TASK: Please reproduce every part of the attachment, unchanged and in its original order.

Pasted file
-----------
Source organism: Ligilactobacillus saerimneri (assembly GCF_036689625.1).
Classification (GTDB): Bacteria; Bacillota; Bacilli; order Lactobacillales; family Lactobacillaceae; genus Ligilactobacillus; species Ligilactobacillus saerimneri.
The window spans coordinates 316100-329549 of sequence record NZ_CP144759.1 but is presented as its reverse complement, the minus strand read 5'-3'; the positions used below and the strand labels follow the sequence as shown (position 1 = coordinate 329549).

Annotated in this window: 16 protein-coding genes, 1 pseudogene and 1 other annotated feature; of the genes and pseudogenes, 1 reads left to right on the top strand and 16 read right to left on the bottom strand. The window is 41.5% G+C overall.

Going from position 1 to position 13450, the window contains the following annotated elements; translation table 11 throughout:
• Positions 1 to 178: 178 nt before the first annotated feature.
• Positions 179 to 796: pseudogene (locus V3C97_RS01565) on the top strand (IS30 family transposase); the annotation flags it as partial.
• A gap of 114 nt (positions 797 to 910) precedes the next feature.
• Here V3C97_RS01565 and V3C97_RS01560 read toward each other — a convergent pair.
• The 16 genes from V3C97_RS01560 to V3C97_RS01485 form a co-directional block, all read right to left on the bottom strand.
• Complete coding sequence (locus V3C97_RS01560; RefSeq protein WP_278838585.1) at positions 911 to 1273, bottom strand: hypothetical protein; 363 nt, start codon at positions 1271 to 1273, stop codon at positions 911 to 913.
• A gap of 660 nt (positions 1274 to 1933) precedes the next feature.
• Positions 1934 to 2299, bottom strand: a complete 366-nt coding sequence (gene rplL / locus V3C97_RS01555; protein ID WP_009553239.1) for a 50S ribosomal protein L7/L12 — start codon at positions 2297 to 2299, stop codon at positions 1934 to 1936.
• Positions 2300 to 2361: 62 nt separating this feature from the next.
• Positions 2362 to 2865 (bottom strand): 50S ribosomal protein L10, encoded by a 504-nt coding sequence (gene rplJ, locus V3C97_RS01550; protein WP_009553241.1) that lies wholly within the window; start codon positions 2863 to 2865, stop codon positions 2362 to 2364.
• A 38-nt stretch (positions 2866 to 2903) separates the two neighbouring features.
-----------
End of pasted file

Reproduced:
Source organism: Ligilactobacillus saerimneri (assembly GCF_036689625.1).
Classification (GTDB): Bacteria; Bacillota; Bacilli; order Lactobacillales; family Lactobacillaceae; genus Ligilactobacillus; species Ligilactobacillus saerimneri.
The window spans coordinates 316100-329549 of sequence record NZ_CP144759.1 but is presented as its reverse complement, the minus strand read 5'-3'; the positions used below and the strand labels follow the sequence as shown (position 1 = coordinate 329549).

Annotated in this window: 16 protein-coding genes, 1 pseudogene and 1 other annotated feature; of the genes and pseudogenes, 1 reads left to right on the top strand and 16 read right to left on the bottom strand. The window is 41.5% G+C overall.

Going from position 1 to position 13450, the window contains the following annotated elements; translation table 11 throughout:
• Positions 1 to 178: 178 nt before the first annotated feature.
• Positions 179 to 796: pseudogene (locus V3C97_RS01565) on the top strand (IS30 family transposase); the annotation flags it as partial.
• A gap of 114 nt (positions 797 to 910) precedes the next feature.
• Here V3C97_RS01565 and V3C97_RS01560 read toward each other — a convergent pair.
• The 16 genes from V3C97_RS01560 to V3C97_RS01485 form a co-directional block, all read right to left on the bottom strand.
• Complete coding sequence (locus V3C97_RS01560; RefSeq protein WP_278838585.1) at positions 911 to 1273, bottom strand: hypothetical protein; 363 nt, start codon at positions 1271 to 1273, stop codon at positions 911 to 913.
• A gap of 660 nt (positions 1274 to 1933) precedes the next feature.
• Positions 1934 to 2299, bottom strand: a complete 366-nt coding sequence (gene rplL / locus V3C97_RS01555; protein ID WP_009553239.1) for a 50S ribosomal protein L7/L12 — start codon at positions 2297 to 2299, stop codon at positions 1934 to 1936.
• Positions 2300 to 2361: 62 nt separating this feature from the next.
• Positions 2362 to 2865 (bottom strand): 50S ribosomal protein L10, encoded by a 504-nt coding sequence (gene rplJ, locus V3C97_RS01550; protein WP_009553241.1) that lies wholly within the window; start codon positions 2863 to 2865, stop codon positions 2362 to 2364.
• A 38-nt stretch (positions 2866 to 2903) separates the two neighbouring features.